In some aspects, a visualization 204 can be organized with respect to user contexts or dispositions for a set of message participants. A most common context or disposition can be central to the visualization, to convey greater relevance, whereas less common contexts or dispositions can be displayed spatially (e.g., by distance from the central aspects) or temporally (e.g., displayed sequentially over varying amounts of time) distant from the central context, to denote lesser relevance or degrees thereof. As an example, where several participants have a personal context of `in a meeting`, or a messaging disposition that is `negative` for receipt of messages (e.g., optionally with respect to a particular sender, message content, communication device, time of day, and so forth), the visualization can be organized with these common contexts as central or primary. Thus, a message initiator could quickly determine that the message will not be read by several participants, or might be read only after some time has passed (e.g., depending on the platform--e-mail, IM, SMS--used to send the message, device the message is received at etc.). In one particular example, a context or disposition can indicate a particular person who is an ideal resource to respond to a message, based on knowledge, experience or availability of participants. In such case, the visualization can be organized based on the preferred human resource, with the ideal person(s) central to the visualization, or otherwise emphasized. Other, less common or less relevant contexts/dispositions, such as a single user's disposition which is different from a set of common dispositions, might be displayed with lesser emphasis, e.g., at outer edges of a visualization (spatial displacement), or after a relatively long delay after a display of the central disposition (temporal displacement), etc. In at least one aspect of the subject disclosure, relevance of an individual or context/disposition of the individual can be weighted with respect to associations among message participants. For instance, if one recipient is an initiator's supervisor, their context/disposition can be given higher relevance, even if different from a large number of other recipients (e.g., see FIG. 4, infra for relevance weighting).
In at least some aspects of the subject disclosure, changes in user context, disposition or inter-relationship with other participants or message content can be captured to provide dynamic context for users. Evolution of message content or user usage can be captured by visualizations and displayed as a function of time, of subsequent messages, or the like. In other aspects, changes in context, disposition, content progression or personal relationships can be emphasized in various manners in a single visualization, or in a series of visualizations to depict the evolution of such captured concepts.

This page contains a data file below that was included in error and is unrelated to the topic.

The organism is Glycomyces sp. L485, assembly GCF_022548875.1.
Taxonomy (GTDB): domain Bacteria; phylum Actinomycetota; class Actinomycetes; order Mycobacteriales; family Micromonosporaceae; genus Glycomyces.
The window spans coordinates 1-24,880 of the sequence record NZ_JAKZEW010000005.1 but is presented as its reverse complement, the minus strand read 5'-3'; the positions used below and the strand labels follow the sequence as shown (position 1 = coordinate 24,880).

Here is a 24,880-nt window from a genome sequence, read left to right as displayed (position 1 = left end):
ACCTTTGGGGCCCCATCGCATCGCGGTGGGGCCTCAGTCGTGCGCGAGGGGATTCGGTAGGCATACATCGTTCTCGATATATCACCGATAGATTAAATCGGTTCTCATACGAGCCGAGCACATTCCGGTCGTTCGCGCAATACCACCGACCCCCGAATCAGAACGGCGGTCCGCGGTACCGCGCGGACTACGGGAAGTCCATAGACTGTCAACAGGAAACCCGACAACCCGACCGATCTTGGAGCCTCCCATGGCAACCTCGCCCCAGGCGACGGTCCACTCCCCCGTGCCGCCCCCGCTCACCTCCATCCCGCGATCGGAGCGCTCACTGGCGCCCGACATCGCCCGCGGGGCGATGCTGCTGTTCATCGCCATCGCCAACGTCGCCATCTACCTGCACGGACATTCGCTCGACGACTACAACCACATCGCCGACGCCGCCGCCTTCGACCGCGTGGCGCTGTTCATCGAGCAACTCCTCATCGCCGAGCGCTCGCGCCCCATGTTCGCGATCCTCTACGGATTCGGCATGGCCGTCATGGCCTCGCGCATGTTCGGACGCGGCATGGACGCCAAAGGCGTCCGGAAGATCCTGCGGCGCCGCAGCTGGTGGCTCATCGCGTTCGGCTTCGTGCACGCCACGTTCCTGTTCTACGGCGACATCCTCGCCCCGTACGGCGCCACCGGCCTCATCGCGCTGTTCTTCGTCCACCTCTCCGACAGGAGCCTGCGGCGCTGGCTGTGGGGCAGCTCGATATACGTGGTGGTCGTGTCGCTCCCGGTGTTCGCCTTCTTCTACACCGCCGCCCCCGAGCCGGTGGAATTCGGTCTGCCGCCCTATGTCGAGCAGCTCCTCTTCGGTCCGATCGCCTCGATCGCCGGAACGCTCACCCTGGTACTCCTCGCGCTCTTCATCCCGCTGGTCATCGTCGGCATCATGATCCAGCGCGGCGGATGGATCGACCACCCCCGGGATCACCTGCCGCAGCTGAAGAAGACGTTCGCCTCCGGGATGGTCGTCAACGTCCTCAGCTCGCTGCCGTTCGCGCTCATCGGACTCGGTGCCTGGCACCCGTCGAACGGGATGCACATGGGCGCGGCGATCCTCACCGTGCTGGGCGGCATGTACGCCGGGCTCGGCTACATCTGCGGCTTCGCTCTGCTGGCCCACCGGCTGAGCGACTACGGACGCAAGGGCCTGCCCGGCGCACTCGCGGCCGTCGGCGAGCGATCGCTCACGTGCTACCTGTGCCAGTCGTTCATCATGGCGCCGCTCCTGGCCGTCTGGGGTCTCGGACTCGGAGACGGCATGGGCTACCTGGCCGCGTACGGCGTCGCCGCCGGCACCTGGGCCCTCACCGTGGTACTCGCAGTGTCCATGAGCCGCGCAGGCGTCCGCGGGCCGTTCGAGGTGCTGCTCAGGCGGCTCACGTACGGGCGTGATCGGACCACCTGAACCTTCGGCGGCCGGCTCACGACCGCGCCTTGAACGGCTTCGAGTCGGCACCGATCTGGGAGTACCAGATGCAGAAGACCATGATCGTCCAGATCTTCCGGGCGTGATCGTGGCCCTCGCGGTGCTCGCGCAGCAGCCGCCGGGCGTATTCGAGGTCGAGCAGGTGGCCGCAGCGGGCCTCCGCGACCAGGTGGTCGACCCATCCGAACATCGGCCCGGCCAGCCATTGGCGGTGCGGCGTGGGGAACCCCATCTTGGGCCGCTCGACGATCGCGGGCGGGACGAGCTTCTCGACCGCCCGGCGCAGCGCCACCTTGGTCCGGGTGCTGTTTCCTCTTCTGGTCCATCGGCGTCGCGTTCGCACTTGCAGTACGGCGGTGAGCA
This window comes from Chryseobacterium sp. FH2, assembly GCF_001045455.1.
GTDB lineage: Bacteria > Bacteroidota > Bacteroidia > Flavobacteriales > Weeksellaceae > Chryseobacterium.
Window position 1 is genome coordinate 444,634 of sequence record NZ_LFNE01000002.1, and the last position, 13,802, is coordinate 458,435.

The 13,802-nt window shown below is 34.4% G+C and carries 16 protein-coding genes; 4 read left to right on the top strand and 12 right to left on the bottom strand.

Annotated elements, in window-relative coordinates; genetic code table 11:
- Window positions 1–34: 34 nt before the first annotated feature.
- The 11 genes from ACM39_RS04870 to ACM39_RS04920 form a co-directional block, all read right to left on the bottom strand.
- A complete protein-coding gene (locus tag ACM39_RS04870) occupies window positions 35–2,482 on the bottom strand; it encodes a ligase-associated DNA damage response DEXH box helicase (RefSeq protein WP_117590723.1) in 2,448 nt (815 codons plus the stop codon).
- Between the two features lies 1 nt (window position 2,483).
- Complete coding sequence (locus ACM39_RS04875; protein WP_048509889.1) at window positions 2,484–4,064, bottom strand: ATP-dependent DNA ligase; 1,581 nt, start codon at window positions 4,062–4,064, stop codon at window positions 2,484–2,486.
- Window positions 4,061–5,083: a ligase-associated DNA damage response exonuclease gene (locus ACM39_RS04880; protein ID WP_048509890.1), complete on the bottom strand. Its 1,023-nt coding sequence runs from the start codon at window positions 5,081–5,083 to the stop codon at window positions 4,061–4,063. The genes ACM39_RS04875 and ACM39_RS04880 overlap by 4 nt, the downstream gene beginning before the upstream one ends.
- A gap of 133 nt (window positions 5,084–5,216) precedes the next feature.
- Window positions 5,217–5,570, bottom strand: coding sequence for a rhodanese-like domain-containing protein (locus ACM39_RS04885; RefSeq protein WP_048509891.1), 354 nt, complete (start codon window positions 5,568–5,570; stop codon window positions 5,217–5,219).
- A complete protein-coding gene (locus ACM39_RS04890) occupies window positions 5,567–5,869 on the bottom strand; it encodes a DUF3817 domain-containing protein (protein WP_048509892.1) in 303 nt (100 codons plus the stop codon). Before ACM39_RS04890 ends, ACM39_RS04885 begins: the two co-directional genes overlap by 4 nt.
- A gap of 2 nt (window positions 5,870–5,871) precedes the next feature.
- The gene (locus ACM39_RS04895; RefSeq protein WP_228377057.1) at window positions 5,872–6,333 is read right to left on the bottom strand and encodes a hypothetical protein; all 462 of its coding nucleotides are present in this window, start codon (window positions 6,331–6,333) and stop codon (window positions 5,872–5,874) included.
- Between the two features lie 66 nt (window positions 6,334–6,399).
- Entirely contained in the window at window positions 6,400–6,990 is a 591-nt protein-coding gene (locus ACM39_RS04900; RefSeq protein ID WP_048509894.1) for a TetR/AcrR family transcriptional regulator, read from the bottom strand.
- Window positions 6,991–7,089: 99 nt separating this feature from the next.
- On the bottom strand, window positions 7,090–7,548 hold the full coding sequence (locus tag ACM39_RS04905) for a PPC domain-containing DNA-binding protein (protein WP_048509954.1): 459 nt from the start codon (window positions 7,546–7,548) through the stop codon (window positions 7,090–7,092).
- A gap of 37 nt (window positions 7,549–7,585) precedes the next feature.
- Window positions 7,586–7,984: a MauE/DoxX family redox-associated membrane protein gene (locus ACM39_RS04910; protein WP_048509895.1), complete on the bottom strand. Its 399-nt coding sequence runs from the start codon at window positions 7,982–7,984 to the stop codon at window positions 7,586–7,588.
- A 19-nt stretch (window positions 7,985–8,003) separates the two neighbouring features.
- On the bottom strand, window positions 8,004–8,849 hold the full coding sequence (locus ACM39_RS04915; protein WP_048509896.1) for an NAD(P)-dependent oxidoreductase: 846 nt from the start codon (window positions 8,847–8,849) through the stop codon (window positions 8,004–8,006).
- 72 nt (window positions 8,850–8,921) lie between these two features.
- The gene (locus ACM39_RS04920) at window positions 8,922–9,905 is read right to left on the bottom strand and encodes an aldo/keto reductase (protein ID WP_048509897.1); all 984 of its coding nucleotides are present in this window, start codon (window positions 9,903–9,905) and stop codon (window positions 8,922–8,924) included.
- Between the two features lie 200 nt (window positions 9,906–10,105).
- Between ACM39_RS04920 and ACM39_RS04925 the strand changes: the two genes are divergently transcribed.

In at least one aspect, visualization 204 can represent distinct contexts/dispositions or categories thereof as nodes of a connectivity map, bars on a bar graph, curves on an area map, or other suitable mechanism for displaying relative quantities or qualities of data. The nodes/bars/curves can include other categories of data attached to the visual representations thereof. For instance, a bar on a bar graph, representing a particular context/disposition, could be associated with a description of the context/disposition, names of users sharing the context/disposition, user or data relationships resulting in a particular relevance score for the context/disposition, and the like. Such other categories of data can be displayed with lesser emphasis (e.g., hidden, minimized, organized in a separate window, or combinations thereof or of the like) to denote lesser relevance. If selected by a user (e.g., mouse-over, command-line, tool-tip button, or other form of interface input or selection), a particular category of data can be displayed with greater prominence to facilitate ease of viewing.
In addition to the foregoing, a visualization 206 can be organized with respect to individual participants to an electronic message, or associated with an electronic social network, that are relevant to the message content. Relevance can be determined based on user context, such as whether the user is working on a task related to the subject of the message, has an expertise in an area identified from the message, experience with a task identified from the message, relationship with a sender or other relevant participant, member of a common social group, business group, familial group, or other suitable correlation between persons. Participants of higher relevance can be displayed centrally or with higher prominence (e.g., center of a connectivity map, larger bars on a bar graph, greater area on an area map, and so forth), whereas participants of lesser relevance can be displayed with lower prominence. Aspects of the visualization 206 representing individual participants can be annotated with contextual information pertinent to the participant. As discussed above, the annotated information can be displayed with lower prominence, and emphasized when selected by a user, facilitating depiction of tiers of data based on relevance to message content or message initiator (or, e.g., relevant to another specified participant or non-participant).